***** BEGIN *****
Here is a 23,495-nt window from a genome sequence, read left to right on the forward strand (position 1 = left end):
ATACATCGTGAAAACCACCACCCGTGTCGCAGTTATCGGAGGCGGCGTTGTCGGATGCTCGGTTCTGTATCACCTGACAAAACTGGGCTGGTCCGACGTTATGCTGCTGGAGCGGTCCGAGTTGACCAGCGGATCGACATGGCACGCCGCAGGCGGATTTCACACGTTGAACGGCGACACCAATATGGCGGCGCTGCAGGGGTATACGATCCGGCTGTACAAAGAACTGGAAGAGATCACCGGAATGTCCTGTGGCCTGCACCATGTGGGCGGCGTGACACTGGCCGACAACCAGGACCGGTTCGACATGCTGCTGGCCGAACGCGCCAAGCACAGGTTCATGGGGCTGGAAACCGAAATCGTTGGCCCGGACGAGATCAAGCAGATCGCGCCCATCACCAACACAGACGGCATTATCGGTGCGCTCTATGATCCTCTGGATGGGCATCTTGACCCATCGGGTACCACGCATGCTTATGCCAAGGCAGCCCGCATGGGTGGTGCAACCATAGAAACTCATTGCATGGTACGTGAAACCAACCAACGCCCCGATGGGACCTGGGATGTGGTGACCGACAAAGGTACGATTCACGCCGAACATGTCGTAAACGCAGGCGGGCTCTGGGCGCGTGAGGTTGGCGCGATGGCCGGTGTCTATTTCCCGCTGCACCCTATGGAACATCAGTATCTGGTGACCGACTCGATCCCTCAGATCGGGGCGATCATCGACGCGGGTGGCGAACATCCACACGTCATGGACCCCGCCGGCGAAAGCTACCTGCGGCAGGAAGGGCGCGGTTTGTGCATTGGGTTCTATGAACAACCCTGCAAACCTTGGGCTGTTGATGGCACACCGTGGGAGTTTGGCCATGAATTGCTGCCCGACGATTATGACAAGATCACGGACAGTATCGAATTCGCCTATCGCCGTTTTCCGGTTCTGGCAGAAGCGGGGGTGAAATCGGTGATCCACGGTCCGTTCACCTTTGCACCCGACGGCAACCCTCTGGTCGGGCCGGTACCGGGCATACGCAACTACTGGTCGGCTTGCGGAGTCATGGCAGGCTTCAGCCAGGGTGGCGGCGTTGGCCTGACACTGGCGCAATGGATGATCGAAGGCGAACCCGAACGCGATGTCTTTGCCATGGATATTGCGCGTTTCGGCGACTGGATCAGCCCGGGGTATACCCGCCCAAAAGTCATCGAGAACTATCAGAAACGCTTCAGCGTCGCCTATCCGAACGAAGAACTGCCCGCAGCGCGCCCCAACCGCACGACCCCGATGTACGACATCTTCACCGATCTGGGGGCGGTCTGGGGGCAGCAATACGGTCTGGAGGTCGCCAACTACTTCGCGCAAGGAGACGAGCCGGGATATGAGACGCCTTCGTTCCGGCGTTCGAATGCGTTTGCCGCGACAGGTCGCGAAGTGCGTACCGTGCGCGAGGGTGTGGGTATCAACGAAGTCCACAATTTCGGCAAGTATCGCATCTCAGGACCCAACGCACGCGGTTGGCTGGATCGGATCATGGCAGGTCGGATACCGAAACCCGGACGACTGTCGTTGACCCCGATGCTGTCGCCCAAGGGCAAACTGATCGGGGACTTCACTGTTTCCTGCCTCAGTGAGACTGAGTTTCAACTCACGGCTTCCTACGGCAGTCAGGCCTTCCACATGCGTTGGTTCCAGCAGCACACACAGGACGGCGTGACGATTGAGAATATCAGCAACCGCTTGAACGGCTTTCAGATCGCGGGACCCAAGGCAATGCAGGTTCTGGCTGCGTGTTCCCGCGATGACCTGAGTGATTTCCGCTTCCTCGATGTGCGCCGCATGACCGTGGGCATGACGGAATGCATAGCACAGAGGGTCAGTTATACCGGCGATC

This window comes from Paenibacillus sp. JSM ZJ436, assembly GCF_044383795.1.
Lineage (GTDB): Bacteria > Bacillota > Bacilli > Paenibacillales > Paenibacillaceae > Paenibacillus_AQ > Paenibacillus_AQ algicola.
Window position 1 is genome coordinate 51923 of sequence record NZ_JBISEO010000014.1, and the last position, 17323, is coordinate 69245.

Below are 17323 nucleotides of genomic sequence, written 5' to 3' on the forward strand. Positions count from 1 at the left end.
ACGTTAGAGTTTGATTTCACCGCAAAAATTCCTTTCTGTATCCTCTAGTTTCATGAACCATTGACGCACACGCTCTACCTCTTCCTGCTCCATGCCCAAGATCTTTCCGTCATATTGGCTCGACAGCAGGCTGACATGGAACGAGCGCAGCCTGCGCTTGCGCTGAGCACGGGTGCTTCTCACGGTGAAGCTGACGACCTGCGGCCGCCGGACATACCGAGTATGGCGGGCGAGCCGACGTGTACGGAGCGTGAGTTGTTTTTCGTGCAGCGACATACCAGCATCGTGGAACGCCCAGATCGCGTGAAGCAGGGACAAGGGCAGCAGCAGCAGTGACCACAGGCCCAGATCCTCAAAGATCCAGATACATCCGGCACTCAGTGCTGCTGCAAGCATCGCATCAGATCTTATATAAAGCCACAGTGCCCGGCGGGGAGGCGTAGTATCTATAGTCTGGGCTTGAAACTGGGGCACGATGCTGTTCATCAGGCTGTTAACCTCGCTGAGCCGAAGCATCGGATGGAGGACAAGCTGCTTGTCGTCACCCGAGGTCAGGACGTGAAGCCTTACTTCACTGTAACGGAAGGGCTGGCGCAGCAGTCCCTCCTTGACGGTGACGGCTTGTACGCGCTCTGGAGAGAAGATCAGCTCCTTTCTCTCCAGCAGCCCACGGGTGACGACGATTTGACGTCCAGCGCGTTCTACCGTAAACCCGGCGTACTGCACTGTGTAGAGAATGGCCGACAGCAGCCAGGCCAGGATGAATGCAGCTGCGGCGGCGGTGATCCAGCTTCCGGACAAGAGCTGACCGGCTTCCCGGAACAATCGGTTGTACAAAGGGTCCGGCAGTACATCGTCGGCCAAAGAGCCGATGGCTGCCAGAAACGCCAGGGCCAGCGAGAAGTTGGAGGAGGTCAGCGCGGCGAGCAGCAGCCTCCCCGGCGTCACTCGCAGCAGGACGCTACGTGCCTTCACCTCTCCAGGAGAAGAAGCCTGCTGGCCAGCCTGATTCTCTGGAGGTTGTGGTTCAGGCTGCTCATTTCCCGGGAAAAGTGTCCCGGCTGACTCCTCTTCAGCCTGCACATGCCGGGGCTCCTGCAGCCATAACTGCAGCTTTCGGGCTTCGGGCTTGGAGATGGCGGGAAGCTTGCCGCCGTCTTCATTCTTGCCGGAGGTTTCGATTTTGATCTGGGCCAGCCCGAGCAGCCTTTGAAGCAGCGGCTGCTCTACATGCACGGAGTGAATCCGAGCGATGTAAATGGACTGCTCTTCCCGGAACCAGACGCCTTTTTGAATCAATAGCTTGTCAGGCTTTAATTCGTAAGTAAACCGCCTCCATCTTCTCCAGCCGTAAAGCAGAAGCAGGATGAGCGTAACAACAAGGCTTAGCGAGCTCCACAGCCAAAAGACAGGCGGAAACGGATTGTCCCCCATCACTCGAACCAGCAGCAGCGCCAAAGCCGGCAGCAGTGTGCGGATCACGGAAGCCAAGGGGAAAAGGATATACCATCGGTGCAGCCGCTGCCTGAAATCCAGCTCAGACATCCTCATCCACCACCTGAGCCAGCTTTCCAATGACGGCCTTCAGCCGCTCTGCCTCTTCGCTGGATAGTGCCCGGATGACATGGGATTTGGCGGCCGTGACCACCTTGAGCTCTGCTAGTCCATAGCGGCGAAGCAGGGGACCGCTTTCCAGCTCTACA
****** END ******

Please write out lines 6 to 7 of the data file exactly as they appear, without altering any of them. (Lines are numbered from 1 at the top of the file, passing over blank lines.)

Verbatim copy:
Below are 17323 nucleotides of genomic sequence, written 5' to 3' on the forward strand. Positions count from 1 at the left end.
ACGTTAGAGTTTGATTTCACCGCAAAAATTCCTTTCTGTATCCTCTAGTTTCATGAACCATTGACGCACACGCTCTACCTCTTCCTGCTCCATGCCCAAGATCTTTCCGTCATATTGGCTCGACAGCAGGCTGACATGGAACGAGCGCAGCCTGCGCTTGCGCTGAGCACGGGTGCTTCTCACGGTGAAGCTGACGACCTGCGGCCGCCGGACATACCGAGTATGGCGGGCGAGCCGACGTGTACGGAGCGTGAGTTGTTTTTCGTGCAGCGACATACCAGCATCGTGGAACGCCCAGATCGCGTGAAGCAGGGACAAGGGCAGCAGCAGCAGTGACCACAGGCCCAGATCCTCAAAGATCCAGATACATCCGGCACTCAGTGCTGCTGCAAGCATCGCATCAGATCTTATATAAAGCCACAGTGCCCGGCGGGGAGGCGTAGTATCTATAGTCTGGGCTTGAAACTGGGGCACGATGCTGTTCATCAGGCTGTTAACCTCGCTGAGCCGAAGCATCGGATGGAGGACAAGCTGCTTGTCGTCACCCGAGGTCAGGACGTGAAGCCTTACTTCACTGTAACGGAAGGGCTGGCGCAGCAGTCCCTCCTTGACGGTGACGGCTTGTACGCGCTCTGGAGAGAAGATCAGCTCCTTTCTCTCCAGCAGCCCACGGGTGACGACGATTTGACGTCCAGCGCGTTCTACCGTAAACCCGGCGTACTGCACTGTGTAGAGAATGGCCGACAGCAGCCAGGCCAGGATGAATGCAGCTGCGGCGGCGGTGATCCAGCTTCCGGACAAGAGCTGACCGGCTTCCCGGAACAATCGGTTGTACAAAGGGTCCGGCAGTACATCGTCGGCCAAAGAGCCGATGGCTGCCAGAAACGCCAGGGCCAGCGAGAAGTTGGAGGAGGTCAGCGCGGCGAGCAGCAGCCTCCCCGGCGTCACTCGCAGCAGGACGCTACGTGCCTTCACCTCTCCAGGAGAAGAAGCCTGCTGGCCAGCCTGATTCTCTGGAGGTTGTGGTTCAGGCTGCTCATTTCCCGGGAAAAGTGTCCCGGCTGACTCCTCTTCAGCCTGCACATGCCGGGGCTCCTGCAGCCATAACTGCAGCTTTCGGGCTTCGGGCTTGGAGATGGCGGGAAGCTTGCCGCCGTCTTCATTCTTGCCGGAGGTTTCGATTTTGATCTGGGCCAGCCCGAGCAGCCTTTGAAGCAGCGGCTGCTCTACATGCACGGAGTGAATCCGAGCGATGTAAATGGACTGCTCTTCCCGGAACCAGACGCCTTTTTGAATCAATAGCTTGTCAGGCTTTAATTCGTAAGTAAACCGCCTCCATCTTCTCCAGCCGTAAAGCAGAAGCAGGATGAGCGTAACAACAAGGCTTAGCGAGCTCCACAGCCAAAAGACAGGCGGAAACGGATTGTCCCCCATCACTCGAACCAGCAGCAGCGCCAAAGCCGGCAGCAGTGTGCGGATCACGGAAGCCAAGGGGAAAAGGATATACCATCGGTGCAGCCGCTGCCTGAAATCCAGCTCAGACATCCTCATCCACCACCTGAGCCAGCTTTCCAATGACGGCCTTCAGCCGCTCTGCCTCTTCGCTGGATAGTGCCCGGATGACATGGGATTTGGCGGCCGTGACCACCTTGAGCTCTGCTAGTCCATAGCGGCGAAGCAGGGGACCGCTTTCCAGCTCTACA